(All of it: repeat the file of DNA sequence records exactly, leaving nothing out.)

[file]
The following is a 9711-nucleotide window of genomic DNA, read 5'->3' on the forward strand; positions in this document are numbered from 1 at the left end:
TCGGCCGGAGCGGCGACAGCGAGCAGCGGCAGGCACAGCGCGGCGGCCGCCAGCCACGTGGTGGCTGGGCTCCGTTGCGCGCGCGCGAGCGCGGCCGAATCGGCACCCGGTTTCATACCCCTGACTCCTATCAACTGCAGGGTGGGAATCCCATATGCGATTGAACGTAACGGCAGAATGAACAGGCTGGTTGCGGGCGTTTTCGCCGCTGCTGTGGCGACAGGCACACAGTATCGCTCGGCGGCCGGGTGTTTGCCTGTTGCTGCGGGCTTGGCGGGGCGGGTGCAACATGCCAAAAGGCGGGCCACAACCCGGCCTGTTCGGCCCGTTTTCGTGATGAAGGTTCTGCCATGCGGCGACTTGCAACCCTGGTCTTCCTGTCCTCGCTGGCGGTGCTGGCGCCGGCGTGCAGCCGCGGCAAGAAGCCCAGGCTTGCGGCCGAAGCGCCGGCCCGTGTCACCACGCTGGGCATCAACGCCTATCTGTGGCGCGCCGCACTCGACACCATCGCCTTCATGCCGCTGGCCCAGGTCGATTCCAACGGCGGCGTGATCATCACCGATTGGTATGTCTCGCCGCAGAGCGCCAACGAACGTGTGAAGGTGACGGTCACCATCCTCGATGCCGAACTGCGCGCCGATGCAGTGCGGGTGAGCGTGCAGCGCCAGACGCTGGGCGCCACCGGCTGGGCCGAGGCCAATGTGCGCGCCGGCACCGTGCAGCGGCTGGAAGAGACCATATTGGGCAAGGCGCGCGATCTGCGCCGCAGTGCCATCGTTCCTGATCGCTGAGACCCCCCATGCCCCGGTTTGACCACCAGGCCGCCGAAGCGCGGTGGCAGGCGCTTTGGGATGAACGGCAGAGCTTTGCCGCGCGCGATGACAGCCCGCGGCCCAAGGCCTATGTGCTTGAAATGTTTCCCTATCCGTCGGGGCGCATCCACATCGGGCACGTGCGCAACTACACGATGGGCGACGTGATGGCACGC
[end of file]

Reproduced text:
The following is a 9711-nucleotide window of genomic DNA, read 5'->3' on the forward strand; positions in this document are numbered from 1 at the left end:
TCGGCCGGAGCGGCGACAGCGAGCAGCGGCAGGCACAGCGCGGCGGCCGCCAGCCACGTGGTGGCTGGGCTCCGTTGCGCGCGCGCGAGCGCGGCCGAATCGGCACCCGGTTTCATACCCCTGACTCCTATCAACTGCAGGGTGGGAATCCCATATGCGATTGAACGTAACGGCAGAATGAACAGGCTGGTTGCGGGCGTTTTCGCCGCTGCTGTGGCGACAGGCACACAGTATCGCTCGGCGGCCGGGTGTTTGCCTGTTGCTGCGGGCTTGGCGGGGCGGGTGCAACATGCCAAAAGGCGGGCCACAACCCGGCCTGTTCGGCCCGTTTTCGTGATGAAGGTTCTGCCATGCGGCGACTTGCAACCCTGGTCTTCCTGTCCTCGCTGGCGGTGCTGGCGCCGGCGTGCAGCCGCGGCAAGAAGCCCAGGCTTGCGGCCGAAGCGCCGGCCCGTGTCACCACGCTGGGCATCAACGCCTATCTGTGGCGCGCCGCACTCGACACCATCGCCTTCATGCCGCTGGCCCAGGTCGATTCCAACGGCGGCGTGATCATCACCGATTGGTATGTCTCGCCGCAGAGCGCCAACGAACGTGTGAAGGTGACGGTCACCATCCTCGATGCCGAACTGCGCGCCGATGCAGTGCGGGTGAGCGTGCAGCGCCAGACGCTGGGCGCCACCGGCTGGGCCGAGGCCAATGTGCGCGCCGGCACCGTGCAGCGGCTGGAAGAGACCATATTGGGCAAGGCGCGCGATCTGCGCCGCAGTGCCATCGTTCCTGATCGCTGAGACCCCCCATGCCCCGGTTTGACCACCAGGCCGCCGAAGCGCGGTGGCAGGCGCTTTGGGATGAACGGCAGAGCTTTGCCGCGCGCGATGACAGCCCGCGGCCCAAGGCCTATGTGCTTGAAATGTTTCCCTATCCGTCGGGGCGCATCCACATCGGGCACGTGCGCAACTACACGATGGGCGACGTGATGGCACGC